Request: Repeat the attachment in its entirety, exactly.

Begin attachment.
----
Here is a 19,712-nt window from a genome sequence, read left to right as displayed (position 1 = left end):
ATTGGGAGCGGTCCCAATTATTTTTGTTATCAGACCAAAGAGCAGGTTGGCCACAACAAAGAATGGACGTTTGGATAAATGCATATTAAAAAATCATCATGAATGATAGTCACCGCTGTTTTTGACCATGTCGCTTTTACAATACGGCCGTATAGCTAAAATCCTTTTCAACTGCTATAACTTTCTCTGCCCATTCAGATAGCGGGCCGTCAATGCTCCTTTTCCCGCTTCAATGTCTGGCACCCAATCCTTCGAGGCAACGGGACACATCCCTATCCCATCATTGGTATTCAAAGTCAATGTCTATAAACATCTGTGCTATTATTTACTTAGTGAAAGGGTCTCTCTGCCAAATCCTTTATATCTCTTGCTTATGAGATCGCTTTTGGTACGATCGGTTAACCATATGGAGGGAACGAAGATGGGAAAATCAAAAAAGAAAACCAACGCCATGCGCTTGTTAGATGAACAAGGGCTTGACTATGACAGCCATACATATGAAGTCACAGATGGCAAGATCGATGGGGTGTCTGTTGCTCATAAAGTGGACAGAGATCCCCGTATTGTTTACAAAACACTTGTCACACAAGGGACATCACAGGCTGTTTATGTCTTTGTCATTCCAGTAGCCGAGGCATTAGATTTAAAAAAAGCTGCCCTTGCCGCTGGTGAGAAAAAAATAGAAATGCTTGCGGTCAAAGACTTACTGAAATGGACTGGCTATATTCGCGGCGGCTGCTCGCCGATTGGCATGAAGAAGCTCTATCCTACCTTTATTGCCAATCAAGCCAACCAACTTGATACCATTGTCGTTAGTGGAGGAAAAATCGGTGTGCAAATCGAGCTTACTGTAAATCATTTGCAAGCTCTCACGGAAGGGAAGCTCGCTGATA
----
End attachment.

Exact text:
Here is a 19,712-nt window from a genome sequence, read left to right as displayed (position 1 = left end):
ATTGGGAGCGGTCCCAATTATTTTTGTTATCAGACCAAAGAGCAGGTTGGCCACAACAAAGAATGGACGTTTGGATAAATGCATATTAAAAAATCATCATGAATGATAGTCACCGCTGTTTTTGACCATGTCGCTTTTACAATACGGCCGTATAGCTAAAATCCTTTTCAACTGCTATAACTTTCTCTGCCCATTCAGATAGCGGGCCGTCAATGCTCCTTTTCCCGCTTCAATGTCTGGCACCCAATCCTTCGAGGCAACGGGACACATCCCTATCCCATCATTGGTATTCAAAGTCAATGTCTATAAACATCTGTGCTATTATTTACTTAGTGAAAGGGTCTCTCTGCCAAATCCTTTATATCTCTTGCTTATGAGATCGCTTTTGGTACGATCGGTTAACCATATGGAGGGAACGAAGATGGGAAAATCAAAAAAGAAAACCAACGCCATGCGCTTGTTAGATGAACAAGGGCTTGACTATGACAGCCATACATATGAAGTCACAGATGGCAAGATCGATGGGGTGTCTGTTGCTCATAAAGTGGACAGAGATCCCCGTATTGTTTACAAAACACTTGTCACACAAGGGACATCACAGGCTGTTTATGTCTTTGTCATTCCAGTAGCCGAGGCATTAGATTTAAAAAAAGCTGCCCTTGCCGCTGGTGAGAAAAAAATAGAAATGCTTGCGGTCAAAGACTTACTGAAATGGACTGGCTATATTCGCGGCGGCTGCTCGCCGATTGGCATGAAGAAGCTCTATCCTACCTTTATTGCCAATCAAGCCAACCAACTTGATACCATTGTCGTTAGTGGAGGAAAAATCGGTGTGCAAATCGAGCTTACTGTAAATCATTTGCAAGCTCTCACGGAAGGGAAGCTCGCTGATA